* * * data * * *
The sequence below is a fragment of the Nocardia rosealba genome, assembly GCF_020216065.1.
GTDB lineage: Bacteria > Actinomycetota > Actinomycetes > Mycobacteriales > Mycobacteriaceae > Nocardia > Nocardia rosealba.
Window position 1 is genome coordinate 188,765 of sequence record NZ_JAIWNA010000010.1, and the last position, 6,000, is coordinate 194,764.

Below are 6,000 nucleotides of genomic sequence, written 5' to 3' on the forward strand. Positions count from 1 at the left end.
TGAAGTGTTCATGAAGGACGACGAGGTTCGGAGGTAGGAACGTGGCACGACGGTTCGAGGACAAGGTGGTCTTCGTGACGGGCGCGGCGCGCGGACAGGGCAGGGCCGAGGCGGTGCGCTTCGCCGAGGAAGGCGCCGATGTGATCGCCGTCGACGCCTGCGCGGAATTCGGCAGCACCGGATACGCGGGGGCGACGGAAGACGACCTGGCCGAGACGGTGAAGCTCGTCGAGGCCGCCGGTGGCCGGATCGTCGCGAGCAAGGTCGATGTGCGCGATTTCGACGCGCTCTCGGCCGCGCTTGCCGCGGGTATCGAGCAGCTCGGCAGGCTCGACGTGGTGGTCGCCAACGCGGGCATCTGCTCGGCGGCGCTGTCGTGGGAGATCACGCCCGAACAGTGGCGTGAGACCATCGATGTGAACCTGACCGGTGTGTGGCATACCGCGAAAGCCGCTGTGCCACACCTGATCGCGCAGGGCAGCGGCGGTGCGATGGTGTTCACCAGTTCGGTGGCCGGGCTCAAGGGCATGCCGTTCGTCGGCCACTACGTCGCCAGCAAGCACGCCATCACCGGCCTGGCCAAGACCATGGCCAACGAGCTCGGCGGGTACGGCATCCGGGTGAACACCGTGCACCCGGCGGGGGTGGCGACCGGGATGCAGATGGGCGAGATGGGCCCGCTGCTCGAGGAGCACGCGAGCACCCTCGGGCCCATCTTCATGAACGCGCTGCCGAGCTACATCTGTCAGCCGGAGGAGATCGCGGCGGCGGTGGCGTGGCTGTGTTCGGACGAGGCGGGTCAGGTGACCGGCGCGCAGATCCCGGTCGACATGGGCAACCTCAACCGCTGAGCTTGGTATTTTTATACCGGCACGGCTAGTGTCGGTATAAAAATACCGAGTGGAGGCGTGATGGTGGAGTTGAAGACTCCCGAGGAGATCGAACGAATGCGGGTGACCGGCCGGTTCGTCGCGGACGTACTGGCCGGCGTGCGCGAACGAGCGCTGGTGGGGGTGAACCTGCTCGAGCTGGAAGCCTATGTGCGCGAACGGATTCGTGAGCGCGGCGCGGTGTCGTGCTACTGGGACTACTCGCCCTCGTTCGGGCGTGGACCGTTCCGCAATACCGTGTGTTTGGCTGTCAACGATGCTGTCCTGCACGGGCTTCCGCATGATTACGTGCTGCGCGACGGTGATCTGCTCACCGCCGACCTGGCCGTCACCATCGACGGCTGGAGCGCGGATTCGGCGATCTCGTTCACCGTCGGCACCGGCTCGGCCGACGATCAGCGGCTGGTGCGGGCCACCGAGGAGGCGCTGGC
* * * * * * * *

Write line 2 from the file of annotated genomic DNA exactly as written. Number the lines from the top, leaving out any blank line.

GTDB lineage: Bacteria > Actinomycetota > Actinomycetes > Mycobacteriales > Mycobacteriaceae > Nocardia > Nocardia rosealba.